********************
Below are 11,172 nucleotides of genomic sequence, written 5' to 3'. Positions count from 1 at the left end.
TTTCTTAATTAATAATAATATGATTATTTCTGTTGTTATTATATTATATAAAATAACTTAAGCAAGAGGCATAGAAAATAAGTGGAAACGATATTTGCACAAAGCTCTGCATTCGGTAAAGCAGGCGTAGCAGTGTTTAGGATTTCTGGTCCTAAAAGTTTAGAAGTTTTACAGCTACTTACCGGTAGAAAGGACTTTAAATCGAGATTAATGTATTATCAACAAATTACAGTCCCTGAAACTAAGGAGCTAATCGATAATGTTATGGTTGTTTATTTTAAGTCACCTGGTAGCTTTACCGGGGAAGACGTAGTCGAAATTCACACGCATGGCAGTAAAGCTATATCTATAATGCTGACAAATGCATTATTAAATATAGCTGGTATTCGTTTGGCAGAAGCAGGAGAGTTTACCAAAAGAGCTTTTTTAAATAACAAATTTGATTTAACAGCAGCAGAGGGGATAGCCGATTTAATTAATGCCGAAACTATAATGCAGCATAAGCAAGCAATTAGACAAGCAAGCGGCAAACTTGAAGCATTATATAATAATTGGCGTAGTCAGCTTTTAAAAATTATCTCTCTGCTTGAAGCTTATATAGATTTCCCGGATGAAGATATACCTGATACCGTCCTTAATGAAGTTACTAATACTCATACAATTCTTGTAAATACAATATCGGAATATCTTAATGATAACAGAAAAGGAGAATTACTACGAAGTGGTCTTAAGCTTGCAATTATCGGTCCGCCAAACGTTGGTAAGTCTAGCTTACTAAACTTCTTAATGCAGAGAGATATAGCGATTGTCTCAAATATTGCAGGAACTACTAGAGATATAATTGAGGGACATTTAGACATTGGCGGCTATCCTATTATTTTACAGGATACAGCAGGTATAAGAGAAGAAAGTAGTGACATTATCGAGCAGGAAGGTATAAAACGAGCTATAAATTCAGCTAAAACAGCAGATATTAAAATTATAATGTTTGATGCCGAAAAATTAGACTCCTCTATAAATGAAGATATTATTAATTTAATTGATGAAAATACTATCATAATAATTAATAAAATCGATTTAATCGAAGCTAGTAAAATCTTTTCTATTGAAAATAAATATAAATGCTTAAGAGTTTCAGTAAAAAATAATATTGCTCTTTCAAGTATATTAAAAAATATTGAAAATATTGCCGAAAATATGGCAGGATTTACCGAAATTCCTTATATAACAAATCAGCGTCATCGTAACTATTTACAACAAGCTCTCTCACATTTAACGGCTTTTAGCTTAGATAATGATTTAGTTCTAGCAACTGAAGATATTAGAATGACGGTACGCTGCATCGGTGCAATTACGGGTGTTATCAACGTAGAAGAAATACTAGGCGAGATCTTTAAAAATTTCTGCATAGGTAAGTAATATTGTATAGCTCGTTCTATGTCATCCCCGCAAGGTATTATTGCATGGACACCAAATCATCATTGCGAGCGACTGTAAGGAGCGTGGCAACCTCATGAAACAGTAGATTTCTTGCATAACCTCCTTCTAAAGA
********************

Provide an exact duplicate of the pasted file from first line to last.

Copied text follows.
Below are 11,172 nucleotides of genomic sequence, written 5' to 3'. Positions count from 1 at the left end.
TTTCTTAATTAATAATAATATGATTATTTCTGTTGTTATTATATTATATAAAATAACTTAAGCAAGAGGCATAGAAAATAAGTGGAAACGATATTTGCACAAAGCTCTGCATTCGGTAAAGCAGGCGTAGCAGTGTTTAGGATTTCTGGTCCTAAAAGTTTAGAAGTTTTACAGCTACTTACCGGTAGAAAGGACTTTAAATCGAGATTAATGTATTATCAACAAATTACAGTCCCTGAAACTAAGGAGCTAATCGATAATGTTATGGTTGTTTATTTTAAGTCACCTGGTAGCTTTACCGGGGAAGACGTAGTCGAAATTCACACGCATGGCAGTAAAGCTATATCTATAATGCTGACAAATGCATTATTAAATATAGCTGGTATTCGTTTGGCAGAAGCAGGAGAGTTTACCAAAAGAGCTTTTTTAAATAACAAATTTGATTTAACAGCAGCAGAGGGGATAGCCGATTTAATTAATGCCGAAACTATAATGCAGCATAAGCAAGCAATTAGACAAGCAAGCGGCAAACTTGAAGCATTATATAATAATTGGCGTAGTCAGCTTTTAAAAATTATCTCTCTGCTTGAAGCTTATATAGATTTCCCGGATGAAGATATACCTGATACCGTCCTTAATGAAGTTACTAATACTCATACAATTCTTGTAAATACAATATCGGAATATCTTAATGATAACAGAAAAGGAGAATTACTACGAAGTGGTCTTAAGCTTGCAATTATCGGTCCGCCAAACGTTGGTAAGTCTAGCTTACTAAACTTCTTAATGCAGAGAGATATAGCGATTGTCTCAAATATTGCAGGAACTACTAGAGATATAATTGAGGGACATTTAGACATTGGCGGCTATCCTATTATTTTACAGGATACAGCAGGTATAAGAGAAGAAAGTAGTGACATTATCGAGCAGGAAGGTATAAAACGAGCTATAAATTCAGCTAAAACAGCAGATATTAAAATTATAATGTTTGATGCCGAAAAATTAGACTCCTCTATAAATGAAGATATTATTAATTTAATTGATGAAAATACTATCATAATAATTAATAAAATCGATTTAATCGAAGCTAGTAAAATCTTTTCTATTGAAAATAAATATAAATGCTTAAGAGTTTCAGTAAAAAATAATATTGCTCTTTCAAGTATATTAAAAAATATTGAAAATATTGCCGAAAATATGGCAGGATTTACCGAAATTCCTTATATAACAAATCAGCGTCATCGTAACTATTTACAACAAGCTCTCTCACATTTAACGGCTTTTAGCTTAGATAATGATTTAGTTCTAGCAACTGAAGATATTAGAATGACGGTACGCTGCATCGGTGCAATTACGGGTGTTATCAACGTAGAAGAAATACTAGGCGAGATCTTTAAAAATTTCTGCATAGGTAAGTAATATTGTATAGCTCGTTCTATGTCATCCCCGCAAGGTATTATTGCATGGACACCAAATCATCATTGCGAGCGACTGTAAGGAGCGTGGCAACCTCATGAAACAGTAGATTTCTTGCATAACCTCCTTCTAAAGA